Just from a filmmaking perspective, it's extremely shoddy. Many portions look like home movies. A large part of the film is Cameron sitting in a car talking to a friend, and that's not interesting to watch.
A bizarre dance scene at the end is out of place and seems inserted to extend the time. Cameron's presence here is smarmy and smug; he lays out his spiritual views and his friend just gushes about how right Cameron is and how he's helped him see the light and love Christmas and all that.
A bigger problem is the misinformation that Cameron spews so authoritatively, some of which runs counter to the Bible and to known history.
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To give a partial list: Cameron claims that Joseph and Mary were hiding from soldiers sent einfachste verbindungsseiten Herod to kill all babies being born. But the Gospel of Matthew says the soldiers were sent by Herod AFTER Jesus was born, when Herod was tipped off by the visiting Wise Men that a King of the Jews had been born.
Joseph and Mary then took Jesus and did the Flight into Egypt to save the child's life.
Youtube hallmark movies while you were dating insists the Nativity took place in a cave because the manger was made of stone. No source claims the manger was stone, or that the Nativity took place in a cave.
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Matthew says it was in Joseph's house in Bethlehem, Luke says it was a stable. This seems like a post-hoc attempt to link the Nativity with the Resurrection.
Cameron says frankincense and myrrh were "funeral spices. He goes into detail about Saint Nicholas' life, presenting it as fact, but in truth very little is known for sure about him, and some Christian leaders openly suggest that he may never have existed.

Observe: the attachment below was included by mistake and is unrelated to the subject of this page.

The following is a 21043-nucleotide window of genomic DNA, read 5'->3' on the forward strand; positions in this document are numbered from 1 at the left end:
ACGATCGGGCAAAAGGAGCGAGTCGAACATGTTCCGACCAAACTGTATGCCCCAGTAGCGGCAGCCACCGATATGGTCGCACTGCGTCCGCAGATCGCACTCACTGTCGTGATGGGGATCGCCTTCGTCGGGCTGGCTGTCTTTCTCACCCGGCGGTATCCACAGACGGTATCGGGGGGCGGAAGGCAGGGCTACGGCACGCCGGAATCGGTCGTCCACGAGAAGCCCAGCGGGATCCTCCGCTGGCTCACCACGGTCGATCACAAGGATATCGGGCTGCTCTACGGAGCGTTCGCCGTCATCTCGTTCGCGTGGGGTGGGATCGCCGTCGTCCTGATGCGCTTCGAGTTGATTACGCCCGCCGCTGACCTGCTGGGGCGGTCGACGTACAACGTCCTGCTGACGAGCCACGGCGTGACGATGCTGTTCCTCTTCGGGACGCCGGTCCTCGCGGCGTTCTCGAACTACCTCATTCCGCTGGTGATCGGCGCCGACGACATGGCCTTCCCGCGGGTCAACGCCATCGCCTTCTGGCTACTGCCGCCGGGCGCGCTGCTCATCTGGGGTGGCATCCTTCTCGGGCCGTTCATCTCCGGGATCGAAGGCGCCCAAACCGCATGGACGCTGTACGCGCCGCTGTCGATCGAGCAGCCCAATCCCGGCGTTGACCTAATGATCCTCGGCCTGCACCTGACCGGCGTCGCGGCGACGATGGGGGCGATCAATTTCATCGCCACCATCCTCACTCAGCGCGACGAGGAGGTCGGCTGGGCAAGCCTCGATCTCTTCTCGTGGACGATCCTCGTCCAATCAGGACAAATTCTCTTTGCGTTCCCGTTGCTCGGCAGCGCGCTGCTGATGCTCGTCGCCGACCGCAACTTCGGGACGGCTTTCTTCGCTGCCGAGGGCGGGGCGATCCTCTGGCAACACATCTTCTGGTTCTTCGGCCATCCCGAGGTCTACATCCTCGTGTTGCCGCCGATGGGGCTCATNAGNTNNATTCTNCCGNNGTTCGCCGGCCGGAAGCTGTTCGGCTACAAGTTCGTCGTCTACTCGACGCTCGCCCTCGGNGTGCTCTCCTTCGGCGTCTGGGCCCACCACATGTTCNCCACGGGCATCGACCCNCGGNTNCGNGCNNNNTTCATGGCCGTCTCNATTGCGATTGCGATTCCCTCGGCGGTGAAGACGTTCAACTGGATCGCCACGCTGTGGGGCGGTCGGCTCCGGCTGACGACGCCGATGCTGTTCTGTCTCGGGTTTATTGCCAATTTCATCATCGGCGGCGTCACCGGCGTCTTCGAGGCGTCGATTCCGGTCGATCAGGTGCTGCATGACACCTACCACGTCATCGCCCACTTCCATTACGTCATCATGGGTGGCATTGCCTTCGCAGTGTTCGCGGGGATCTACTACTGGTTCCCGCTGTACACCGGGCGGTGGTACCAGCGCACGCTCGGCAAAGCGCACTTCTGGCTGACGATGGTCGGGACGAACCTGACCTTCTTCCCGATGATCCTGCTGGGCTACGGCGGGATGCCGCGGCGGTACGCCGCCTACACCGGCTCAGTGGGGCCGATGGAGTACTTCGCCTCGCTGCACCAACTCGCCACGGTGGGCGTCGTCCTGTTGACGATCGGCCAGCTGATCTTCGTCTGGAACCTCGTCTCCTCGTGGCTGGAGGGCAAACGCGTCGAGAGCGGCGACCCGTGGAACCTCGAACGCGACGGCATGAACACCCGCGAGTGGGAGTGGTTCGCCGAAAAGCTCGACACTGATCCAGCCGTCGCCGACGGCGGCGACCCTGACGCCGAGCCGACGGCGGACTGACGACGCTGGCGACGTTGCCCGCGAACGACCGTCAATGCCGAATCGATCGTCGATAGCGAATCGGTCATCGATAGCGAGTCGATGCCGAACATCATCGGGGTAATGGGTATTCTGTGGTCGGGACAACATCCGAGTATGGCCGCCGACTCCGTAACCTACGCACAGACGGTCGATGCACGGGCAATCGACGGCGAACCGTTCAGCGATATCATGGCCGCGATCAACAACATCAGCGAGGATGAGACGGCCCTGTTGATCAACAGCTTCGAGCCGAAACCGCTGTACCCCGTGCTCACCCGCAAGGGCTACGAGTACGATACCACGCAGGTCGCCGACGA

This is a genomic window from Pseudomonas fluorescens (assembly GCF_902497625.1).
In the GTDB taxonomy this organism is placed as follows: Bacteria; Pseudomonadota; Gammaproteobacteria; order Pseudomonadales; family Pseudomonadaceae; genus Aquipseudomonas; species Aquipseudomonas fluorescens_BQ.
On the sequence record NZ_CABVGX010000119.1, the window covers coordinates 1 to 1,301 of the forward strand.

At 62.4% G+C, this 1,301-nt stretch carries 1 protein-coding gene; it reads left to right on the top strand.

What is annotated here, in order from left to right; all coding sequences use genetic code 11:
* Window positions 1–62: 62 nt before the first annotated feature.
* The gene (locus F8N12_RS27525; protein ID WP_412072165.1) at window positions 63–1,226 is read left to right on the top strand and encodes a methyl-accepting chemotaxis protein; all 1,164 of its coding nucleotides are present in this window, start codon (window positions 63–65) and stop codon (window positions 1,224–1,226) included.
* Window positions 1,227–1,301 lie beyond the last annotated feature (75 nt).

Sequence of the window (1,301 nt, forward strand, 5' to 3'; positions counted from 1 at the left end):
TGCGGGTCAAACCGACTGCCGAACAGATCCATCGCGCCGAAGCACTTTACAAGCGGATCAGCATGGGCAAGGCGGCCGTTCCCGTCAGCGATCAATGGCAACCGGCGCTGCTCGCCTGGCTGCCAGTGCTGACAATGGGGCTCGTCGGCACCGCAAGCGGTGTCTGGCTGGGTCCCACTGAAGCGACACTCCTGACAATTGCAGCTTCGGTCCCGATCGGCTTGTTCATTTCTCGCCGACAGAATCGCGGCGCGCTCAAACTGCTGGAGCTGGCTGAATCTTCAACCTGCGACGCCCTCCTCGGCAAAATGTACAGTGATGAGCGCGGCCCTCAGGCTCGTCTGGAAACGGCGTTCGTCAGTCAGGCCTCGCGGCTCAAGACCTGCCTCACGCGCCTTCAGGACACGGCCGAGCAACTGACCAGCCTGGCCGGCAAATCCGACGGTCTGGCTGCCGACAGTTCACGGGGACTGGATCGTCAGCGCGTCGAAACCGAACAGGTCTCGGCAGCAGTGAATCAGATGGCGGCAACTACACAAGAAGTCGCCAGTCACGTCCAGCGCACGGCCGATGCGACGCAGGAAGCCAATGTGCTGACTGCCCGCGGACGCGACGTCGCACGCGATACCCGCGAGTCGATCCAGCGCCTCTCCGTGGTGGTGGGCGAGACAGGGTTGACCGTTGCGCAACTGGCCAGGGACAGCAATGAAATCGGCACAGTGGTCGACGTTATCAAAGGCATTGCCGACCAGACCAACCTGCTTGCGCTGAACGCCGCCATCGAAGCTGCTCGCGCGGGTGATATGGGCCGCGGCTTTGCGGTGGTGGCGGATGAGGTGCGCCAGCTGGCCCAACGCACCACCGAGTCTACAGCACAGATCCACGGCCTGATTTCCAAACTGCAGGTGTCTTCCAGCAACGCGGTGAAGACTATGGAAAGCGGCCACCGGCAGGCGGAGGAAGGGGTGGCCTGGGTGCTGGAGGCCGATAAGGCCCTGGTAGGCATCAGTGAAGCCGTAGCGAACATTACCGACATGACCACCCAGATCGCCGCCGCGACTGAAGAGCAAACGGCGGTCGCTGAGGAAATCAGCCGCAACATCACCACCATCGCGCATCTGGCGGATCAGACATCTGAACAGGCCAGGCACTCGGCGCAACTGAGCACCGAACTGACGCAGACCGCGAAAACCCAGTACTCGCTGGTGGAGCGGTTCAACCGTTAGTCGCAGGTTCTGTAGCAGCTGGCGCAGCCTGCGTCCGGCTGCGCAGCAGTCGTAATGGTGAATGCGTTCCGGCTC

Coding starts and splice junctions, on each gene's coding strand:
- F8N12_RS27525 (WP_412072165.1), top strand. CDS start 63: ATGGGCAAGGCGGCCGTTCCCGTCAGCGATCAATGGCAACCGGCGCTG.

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All that is known for sure is that someone named Nicholas was at one point the Bishop of Myra; everything else is unsure and in the territory of legend and myth. Legend has it that during the Council of Nicaea, Nicholas angrily struck Youtube hallmark movies while you were dating in the face for saying that Jesus and God were separate.
Cameron depicts Nicholas savagely and brutally attacking Arius and beating him with a shepherd's crook, a scene many Christians found objectionable.
Cameron depicts the historical Saint Nicholas climbing on a sleigh to deliver presents to children, something he never did in any legend. He also claims that Saint Nicholas is the gift-giver everywhere, also not supported by history.
Some areas give gifts on Christmas, others at Epiphany, others on St. Nicholas' day, and in some areas the gifts are delivered by someone else entirely, such as La Befana in Italy, St. Basil in Greece, the Yule Lads in Iceland, St. Lucy in Croatia, and multiple countries have the gifts delivered by the Magi, angels, or the Christ Child himself.
Cameron says Nicholas was "sainted," when in reality Nicholas was never canonized.
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His sainthood was more by word-of-mouth. Cameron makes an elaborate rationalization for Christmas trees relating to the crucifixion and to the Garden of Eden; this connection is very convoluted and labored, and doesn't hold water. And he doesn't address the parts of Jeremiah which some feel are a commandment against Christmas trees.
He claims that gifts piled under the Christmas tree are perfectly acceptable as they are reminiscent of the skyline of Jerusalem.
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By that reasoning, they could also be the skyline of Babylon or Rome, and could represent oppression and slavery. It's a poorly considered analogy that should never have been included.
I'm sure I'm missing other bits, but I'm not inclined to go back and watch it again. It's unsettling to see Cameron stand and claim that it's OK to be materialistic at Christmas, because that's when God came to the Earth in material form.
That's pretty much a direct quote. Never mind the many passages where the Bible tells us to set aside worldly things and not be materialistic!